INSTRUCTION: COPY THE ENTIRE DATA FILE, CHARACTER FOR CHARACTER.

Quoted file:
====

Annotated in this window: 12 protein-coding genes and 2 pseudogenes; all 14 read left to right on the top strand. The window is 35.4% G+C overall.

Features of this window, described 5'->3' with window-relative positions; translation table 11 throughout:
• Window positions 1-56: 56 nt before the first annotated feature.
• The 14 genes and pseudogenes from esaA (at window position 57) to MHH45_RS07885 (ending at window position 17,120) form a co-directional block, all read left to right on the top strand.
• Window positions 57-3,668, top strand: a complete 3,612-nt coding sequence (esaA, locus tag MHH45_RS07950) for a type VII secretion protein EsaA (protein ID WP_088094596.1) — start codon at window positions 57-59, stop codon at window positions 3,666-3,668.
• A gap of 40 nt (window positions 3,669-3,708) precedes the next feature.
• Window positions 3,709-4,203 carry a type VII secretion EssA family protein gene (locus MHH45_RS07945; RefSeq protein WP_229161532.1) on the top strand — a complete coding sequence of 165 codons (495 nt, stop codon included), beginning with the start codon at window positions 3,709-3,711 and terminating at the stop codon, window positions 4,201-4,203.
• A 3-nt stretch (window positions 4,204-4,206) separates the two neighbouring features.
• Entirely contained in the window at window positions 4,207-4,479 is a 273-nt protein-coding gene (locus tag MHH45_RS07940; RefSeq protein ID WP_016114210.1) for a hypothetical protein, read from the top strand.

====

Annotated in this window: 12 protein-coding genes and 2 pseudogenes; all 14 read left to right on the top strand. The window is 35.4% G+C overall.

Features of this window, described 5'->3' with window-relative positions; translation table 11 throughout:
• Window positions 1-56: 56 nt before the first annotated feature.
• The 14 genes and pseudogenes from esaA (at window position 57) to MHH45_RS07885 (ending at window position 17,120) form a co-directional block, all read left to right on the top strand.
• Window positions 57-3,668, top strand: a complete 3,612-nt coding sequence (esaA, locus tag MHH45_RS07950) for a type VII secretion protein EsaA (protein ID WP_088094596.1) — start codon at window positions 57-59, stop codon at window positions 3,666-3,668.
• A gap of 40 nt (window positions 3,669-3,708) precedes the next feature.
• Window positions 3,709-4,203 carry a type VII secretion EssA family protein gene (locus MHH45_RS07945; RefSeq protein WP_229161532.1) on the top strand — a complete coding sequence of 165 codons (495 nt, stop codon included), beginning with the start codon at window positions 3,709-3,711 and terminating at the stop codon, window positions 4,201-4,203.
• A 3-nt stretch (window positions 4,204-4,206) separates the two neighbouring features.
• Entirely contained in the window at window positions 4,207-4,479 is a 273-nt protein-coding gene (locus tag MHH45_RS07940; RefSeq protein ID WP_016114210.1) for a hypothetical protein, read from the top strand.